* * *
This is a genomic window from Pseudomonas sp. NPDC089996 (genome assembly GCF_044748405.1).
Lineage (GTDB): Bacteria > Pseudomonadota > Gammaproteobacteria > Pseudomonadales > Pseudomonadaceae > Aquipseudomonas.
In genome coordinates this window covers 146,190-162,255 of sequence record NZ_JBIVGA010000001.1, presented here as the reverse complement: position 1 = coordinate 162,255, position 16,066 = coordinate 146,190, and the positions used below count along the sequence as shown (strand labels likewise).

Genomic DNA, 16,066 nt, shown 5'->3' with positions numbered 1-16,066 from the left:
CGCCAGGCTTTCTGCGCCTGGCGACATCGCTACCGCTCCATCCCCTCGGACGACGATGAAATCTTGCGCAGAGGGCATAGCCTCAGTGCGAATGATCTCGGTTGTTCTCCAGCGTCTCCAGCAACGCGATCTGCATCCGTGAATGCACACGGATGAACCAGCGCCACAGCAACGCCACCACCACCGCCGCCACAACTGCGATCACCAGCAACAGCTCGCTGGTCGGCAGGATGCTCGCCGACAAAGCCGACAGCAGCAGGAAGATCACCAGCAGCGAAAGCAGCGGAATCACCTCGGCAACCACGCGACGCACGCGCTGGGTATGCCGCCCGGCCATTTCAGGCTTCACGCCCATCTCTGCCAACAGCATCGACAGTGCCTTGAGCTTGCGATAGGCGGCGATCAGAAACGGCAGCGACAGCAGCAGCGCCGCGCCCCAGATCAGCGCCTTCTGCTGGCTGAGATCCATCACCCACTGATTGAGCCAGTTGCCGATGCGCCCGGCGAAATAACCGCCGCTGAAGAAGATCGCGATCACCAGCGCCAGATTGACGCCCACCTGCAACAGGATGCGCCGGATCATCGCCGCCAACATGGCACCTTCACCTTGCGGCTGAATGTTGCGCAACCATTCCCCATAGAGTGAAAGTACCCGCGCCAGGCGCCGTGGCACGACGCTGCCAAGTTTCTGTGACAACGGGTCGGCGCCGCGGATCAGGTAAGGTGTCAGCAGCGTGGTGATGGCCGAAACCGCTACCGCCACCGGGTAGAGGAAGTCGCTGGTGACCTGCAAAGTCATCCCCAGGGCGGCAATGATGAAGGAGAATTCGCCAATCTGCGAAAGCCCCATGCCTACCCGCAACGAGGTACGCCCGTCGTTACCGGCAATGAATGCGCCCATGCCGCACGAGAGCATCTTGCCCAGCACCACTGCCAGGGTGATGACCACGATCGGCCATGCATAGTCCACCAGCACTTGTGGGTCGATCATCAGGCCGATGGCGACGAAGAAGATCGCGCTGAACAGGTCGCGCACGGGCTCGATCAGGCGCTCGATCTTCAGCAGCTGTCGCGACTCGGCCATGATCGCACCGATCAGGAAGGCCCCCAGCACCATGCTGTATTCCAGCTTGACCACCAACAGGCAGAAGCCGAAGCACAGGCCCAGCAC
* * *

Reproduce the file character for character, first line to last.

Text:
This is a genomic window from Pseudomonas sp. NPDC089996 (genome assembly GCF_044748405.1).
Lineage (GTDB): Bacteria > Pseudomonadota > Gammaproteobacteria > Pseudomonadales > Pseudomonadaceae > Aquipseudomonas.
In genome coordinates this window covers 146,190-162,255 of sequence record NZ_JBIVGA010000001.1, presented here as the reverse complement: position 1 = coordinate 162,255, position 16,066 = coordinate 146,190, and the positions used below count along the sequence as shown (strand labels likewise).

Genomic DNA, 16,066 nt, shown 5'->3' with positions numbered 1-16,066 from the left:
CGCCAGGCTTTCTGCGCCTGGCGACATCGCTACCGCTCCATCCCCTCGGACGACGATGAAATCTTGCGCAGAGGGCATAGCCTCAGTGCGAATGATCTCGGTTGTTCTCCAGCGTCTCCAGCAACGCGATCTGCATCCGTGAATGCACACGGATGAACCAGCGCCACAGCAACGCCACCACCACCGCCGCCACAACTGCGATCACCAGCAACAGCTCGCTGGTCGGCAGGATGCTCGCCGACAAAGCCGACAGCAGCAGGAAGATCACCAGCAGCGAAAGCAGCGGAATCACCTCGGCAACCACGCGACGCACGCGCTGGGTATGCCGCCCGGCCATTTCAGGCTTCACGCCCATCTCTGCCAACAGCATCGACAGTGCCTTGAGCTTGCGATAGGCGGCGATCAGAAACGGCAGCGACAGCAGCAGCGCCGCGCCCCAGATCAGCGCCTTCTGCTGGCTGAGATCCATCACCCACTGATTGAGCCAGTTGCCGATGCGCCCGGCGAAATAACCGCCGCTGAAGAAGATCGCGATCACCAGCGCCAGATTGACGCCCACCTGCAACAGGATGCGCCGGATCATCGCCGCCAACATGGCACCTTCACCTTGCGGCTGAATGTTGCGCAACCATTCCCCATAGAGTGAAAGTACCCGCGCCAGGCGCCGTGGCACGACGCTGCCAAGTTTCTGTGACAACGGGTCGGCGCCGCGGATCAGGTAAGGTGTCAGCAGCGTGGTGATGGCCGAAACCGCTACCGCCACCGGGTAGAGGAAGTCGCTGGTGACCTGCAAAGTCATCCCCAGGGCGGCAATGATGAAGGAGAATTCGCCAATCTGCGAAAGCCCCATGCCTACCCGCAACGAGGTACGCCCGTCGTTACCGGCAATGAATGCGCCCATGCCGCACGAGAGCATCTTGCCCAGCACCACTGCCAGGGTGATGACCACGATCGGCCATGCATAGTCCACCAGCACTTGTGGGTCGATCATCAGGCCGATGGCGACGAAGAAGATCGCGCTGAACAGGTCGCGCACGGGCTCGATCAGGCGCTCGATCTTCAGCAGCTGTCGCGACTCGGCCATGATCGCACCGATCAGGAAGGCCCCCAGCACCATGCTGTATTCCAGCTTGACCACCAACAGGCAGAAGCCGAAGCACAGGCCCAGCAC